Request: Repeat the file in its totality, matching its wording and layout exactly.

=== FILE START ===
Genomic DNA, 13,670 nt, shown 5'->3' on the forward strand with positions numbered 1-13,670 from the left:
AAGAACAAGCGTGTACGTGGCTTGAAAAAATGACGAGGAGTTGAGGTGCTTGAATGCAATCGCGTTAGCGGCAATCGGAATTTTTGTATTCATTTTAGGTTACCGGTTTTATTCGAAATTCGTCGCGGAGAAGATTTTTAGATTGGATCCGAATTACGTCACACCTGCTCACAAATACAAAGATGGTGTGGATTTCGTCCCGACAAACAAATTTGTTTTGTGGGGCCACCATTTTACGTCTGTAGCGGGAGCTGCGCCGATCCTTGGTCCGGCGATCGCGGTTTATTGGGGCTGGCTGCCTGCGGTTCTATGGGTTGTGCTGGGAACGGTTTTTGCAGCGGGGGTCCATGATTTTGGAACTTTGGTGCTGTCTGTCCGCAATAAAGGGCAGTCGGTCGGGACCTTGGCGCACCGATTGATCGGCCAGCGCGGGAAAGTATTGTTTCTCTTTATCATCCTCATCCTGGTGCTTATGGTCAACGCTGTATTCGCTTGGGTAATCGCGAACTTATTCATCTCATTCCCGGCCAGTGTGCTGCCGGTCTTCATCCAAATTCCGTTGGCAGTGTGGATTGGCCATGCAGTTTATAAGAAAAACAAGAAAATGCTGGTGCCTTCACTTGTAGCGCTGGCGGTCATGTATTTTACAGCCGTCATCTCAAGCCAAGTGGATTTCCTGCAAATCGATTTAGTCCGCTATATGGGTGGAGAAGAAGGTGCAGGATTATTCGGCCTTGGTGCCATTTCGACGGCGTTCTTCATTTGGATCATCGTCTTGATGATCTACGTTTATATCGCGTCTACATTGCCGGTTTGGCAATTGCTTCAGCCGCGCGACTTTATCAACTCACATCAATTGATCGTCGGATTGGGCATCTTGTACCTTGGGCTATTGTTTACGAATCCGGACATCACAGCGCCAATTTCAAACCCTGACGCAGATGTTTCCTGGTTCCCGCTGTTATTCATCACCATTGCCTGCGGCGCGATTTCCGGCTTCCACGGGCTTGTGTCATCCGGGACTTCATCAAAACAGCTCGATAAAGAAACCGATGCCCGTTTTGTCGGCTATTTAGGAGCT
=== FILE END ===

Genomic DNA, 13,670 nt, shown 5'->3' on the forward strand with positions numbered 1-13,670 from the left:
AAGAACAAGCGTGTACGTGGCTTGAAAAAATGACGAGGAGTTGAGGTGCTTGAATGCAATCGCGTTAGCGGCAATCGGAATTTTTGTATTCATTTTAGGTTACCGGTTTTATTCGAAATTCGTCGCGGAGAAGATTTTTAGATTGGATCCGAATTACGTCACACCTGCTCACAAATACAAAGATGGTGTGGATTTCGTCCCGACAAACAAATTTGTTTTGTGGGGCCACCATTTTACGTCTGTAGCGGGAGCTGCGCCGATCCTTGGTCCGGCGATCGCGGTTTATTGGGGCTGGCTGCCTGCGGTTCTATGGGTTGTGCTGGGAACGGTTTTTGCAGCGGGGGTCCATGATTTTGGAACTTTGGTGCTGTCTGTCCGCAATAAAGGGCAGTCGGTCGGGACCTTGGCGCACCGATTGATCGGCCAGCGCGGGAAAGTATTGTTTCTCTTTATCATCCTCATCCTGGTGCTTATGGTCAACGCTGTATTCGCTTGGGTAATCGCGAACTTATTCATCTCATTCCCGGCCAGTGTGCTGCCGGTCTTCATCCAAATTCCGTTGGCAGTGTGGATTGGCCATGCAGTTTATAAGAAAAACAAGAAAATGCTGGTGCCTTCACTTGTAGCGCTGGCGGTCATGTATTTTACAGCCGTCATCTCAAGCCAAGTGGATTTCCTGCAAATCGATTTAGTCCGCTATATGGGTGGAGAAGAAGGTGCAGGATTATTCGGCCTTGGTGCCATTTCGACGGCGTTCTTCATTTGGATCATCGTCTTGATGATCTACGTTTATATCGCGTCTACATTGCCGGTTTGGCAATTGCTTCAGCCGCGCGACTTTATCAACTCACATCAATTGATCGTCGGATTGGGCATCTTGTACCTTGGGCTATTGTTTACGAATCCGGACATCACAGCGCCAATTTCAAACCCTGACGCAGATGTTTCCTGGTTCCCGCTGTTATTCATCACCATTGCCTGCGGCGCGATTTCCGGCTTCCACGGGCTTGTGTCATCCGGGACTTCATCAAAACAGCTCGATAAAGAAACCGATGCCCGTTTTGTCGGCTATTTAGGAGCT